You Can Credit (Blame?) Taste Buds for Europe’s First Large-Scale Economic Network

Mendes Pinto left Portugal in 1537 in a fleet commanded by Vasco da Gama’s son, journeying for two decades before returning home. A rare first English edition of his journal, The Voyages and Adventures of Fernand Mendez Pinto, went to auction in March 2009.

By Jim O’Neal

After Columbus’ failed attempt(s) to find a new route to the Spice Islands, Vasco da Gama in 1497 (sailing for Portugal) decided to try a route around the bottom of Africa, despite winds and currents that prevented ships from simply following the coast line.

This route forced da Gama far out into the Atlantic Ocean and his ships were out of sight of land for as long as three months. Europeans had never sailed this far before and their first discovery was scurvy!

Two other bad side effects were the spread of syphilis to Asia (five years after Columbus’ crew apparently introduced it to Europe) and Gama’s infliction of extreme violence. Everywhere he sailed, he abused or slaughtered the people he encountered to the point where the whole Age of Discovery was marred by brutish violence.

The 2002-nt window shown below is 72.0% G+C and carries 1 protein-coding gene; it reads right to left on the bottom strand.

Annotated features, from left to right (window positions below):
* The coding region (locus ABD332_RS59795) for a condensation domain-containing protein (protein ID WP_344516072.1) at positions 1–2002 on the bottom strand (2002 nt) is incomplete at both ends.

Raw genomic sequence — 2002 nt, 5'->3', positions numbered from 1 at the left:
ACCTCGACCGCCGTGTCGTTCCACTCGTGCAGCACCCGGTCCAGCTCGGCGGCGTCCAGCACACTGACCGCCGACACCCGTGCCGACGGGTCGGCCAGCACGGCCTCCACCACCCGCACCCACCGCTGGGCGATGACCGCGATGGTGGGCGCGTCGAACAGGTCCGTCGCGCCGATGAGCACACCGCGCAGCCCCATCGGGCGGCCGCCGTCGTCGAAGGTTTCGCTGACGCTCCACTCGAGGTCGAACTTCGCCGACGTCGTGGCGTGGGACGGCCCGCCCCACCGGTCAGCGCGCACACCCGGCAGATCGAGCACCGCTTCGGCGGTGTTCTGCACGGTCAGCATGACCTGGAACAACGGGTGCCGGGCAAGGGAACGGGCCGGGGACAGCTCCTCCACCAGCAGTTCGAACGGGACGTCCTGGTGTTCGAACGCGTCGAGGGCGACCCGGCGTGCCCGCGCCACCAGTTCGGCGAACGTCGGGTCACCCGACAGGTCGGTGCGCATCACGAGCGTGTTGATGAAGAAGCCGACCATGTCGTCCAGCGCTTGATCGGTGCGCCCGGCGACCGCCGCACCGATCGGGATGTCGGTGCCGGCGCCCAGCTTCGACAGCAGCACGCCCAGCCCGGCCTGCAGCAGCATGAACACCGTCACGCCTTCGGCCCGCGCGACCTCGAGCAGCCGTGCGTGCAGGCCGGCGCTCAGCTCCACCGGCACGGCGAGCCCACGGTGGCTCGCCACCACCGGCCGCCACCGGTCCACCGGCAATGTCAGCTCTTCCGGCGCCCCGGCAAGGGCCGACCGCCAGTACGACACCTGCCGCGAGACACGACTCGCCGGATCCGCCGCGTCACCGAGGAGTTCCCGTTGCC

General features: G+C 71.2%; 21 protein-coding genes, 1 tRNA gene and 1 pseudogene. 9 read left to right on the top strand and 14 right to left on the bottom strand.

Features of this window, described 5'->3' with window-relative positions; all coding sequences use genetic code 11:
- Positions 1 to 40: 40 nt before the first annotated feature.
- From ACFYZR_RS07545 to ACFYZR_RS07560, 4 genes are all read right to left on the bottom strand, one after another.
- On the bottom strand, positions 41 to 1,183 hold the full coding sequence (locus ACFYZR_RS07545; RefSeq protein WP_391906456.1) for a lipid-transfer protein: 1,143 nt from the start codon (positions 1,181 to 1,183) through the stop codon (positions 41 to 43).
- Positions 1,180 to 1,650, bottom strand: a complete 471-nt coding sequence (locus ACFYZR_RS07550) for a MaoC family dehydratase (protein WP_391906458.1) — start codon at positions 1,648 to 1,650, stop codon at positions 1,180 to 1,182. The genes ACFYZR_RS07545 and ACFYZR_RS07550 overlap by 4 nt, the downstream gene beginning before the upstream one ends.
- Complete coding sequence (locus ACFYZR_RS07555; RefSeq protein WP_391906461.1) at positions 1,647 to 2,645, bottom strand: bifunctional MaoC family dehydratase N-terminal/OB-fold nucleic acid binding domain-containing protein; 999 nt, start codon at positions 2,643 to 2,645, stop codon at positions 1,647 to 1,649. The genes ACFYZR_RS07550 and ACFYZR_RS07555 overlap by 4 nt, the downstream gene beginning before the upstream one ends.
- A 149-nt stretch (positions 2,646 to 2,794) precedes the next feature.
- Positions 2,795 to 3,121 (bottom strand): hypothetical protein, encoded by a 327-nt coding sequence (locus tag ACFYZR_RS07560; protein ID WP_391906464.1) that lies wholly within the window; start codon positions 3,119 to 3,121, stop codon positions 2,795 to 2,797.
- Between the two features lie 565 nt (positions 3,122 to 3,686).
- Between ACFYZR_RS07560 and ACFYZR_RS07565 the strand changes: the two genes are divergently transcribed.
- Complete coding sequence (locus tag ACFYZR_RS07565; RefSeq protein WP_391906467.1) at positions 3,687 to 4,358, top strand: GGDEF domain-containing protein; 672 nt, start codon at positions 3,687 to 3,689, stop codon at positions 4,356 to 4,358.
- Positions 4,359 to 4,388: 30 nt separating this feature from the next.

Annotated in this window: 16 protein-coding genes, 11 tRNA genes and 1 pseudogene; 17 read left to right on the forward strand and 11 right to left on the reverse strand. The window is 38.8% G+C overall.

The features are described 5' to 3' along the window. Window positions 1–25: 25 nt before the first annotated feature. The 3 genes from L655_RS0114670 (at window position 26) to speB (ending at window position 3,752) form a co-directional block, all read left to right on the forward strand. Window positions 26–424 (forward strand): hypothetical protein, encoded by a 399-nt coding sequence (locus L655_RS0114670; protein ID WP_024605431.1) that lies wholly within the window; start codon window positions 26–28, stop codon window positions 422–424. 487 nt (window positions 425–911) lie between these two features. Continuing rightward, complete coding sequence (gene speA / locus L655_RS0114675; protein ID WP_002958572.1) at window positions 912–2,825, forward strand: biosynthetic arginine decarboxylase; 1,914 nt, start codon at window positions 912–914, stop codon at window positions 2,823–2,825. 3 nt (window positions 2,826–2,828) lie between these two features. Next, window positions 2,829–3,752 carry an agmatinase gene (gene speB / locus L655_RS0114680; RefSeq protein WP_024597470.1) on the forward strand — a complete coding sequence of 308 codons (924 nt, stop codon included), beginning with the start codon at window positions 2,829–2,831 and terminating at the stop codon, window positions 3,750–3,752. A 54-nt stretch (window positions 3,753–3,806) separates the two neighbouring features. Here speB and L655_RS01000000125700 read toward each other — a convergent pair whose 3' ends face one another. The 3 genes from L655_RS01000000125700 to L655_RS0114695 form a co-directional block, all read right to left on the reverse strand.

Vasco da Gama never got to the Spice Islands. Like others, he thought the East Indies were just a little east of India, when in fact they were way beyond India. However, he was the first European to reach India by sea, thereby linking Europe and Asia for the first time by an ocean route.

Da Gama’s discovery was significant and paved the way for the Portuguese to establish a long-lasting colonial empire in Asia. It would take another century before England, France and the Netherlands could break this monopoly, but when they did, it opened an entirely new era of European imperialism in the East.

Spices never had the allure of gold and silver or the commercial potential of tobacco, indigo or sugar. The English and Dutch both struggled for control of the Spice Islands, but spices gradually faded from European cuisine because of changing tastes and the plethora of new foods introduced from Mesoamerica.

However, their decline should not obscure their role as the primary basis for the first large-scale economic network and the driving force behind the first expansion of Europe.

Jim O'NielIntelligent Collector blogger JIM O’NEAL is an avid collector and history buff. He is President and CEO of Frito-Lay International [retired] and earlier served as Chairman and CEO of PepsiCo Restaurants International [KFC Pizza Hut and Taco Bell].

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Hector Cantu

Hector Cantu was the editor of The Intelligent Collector magazine.

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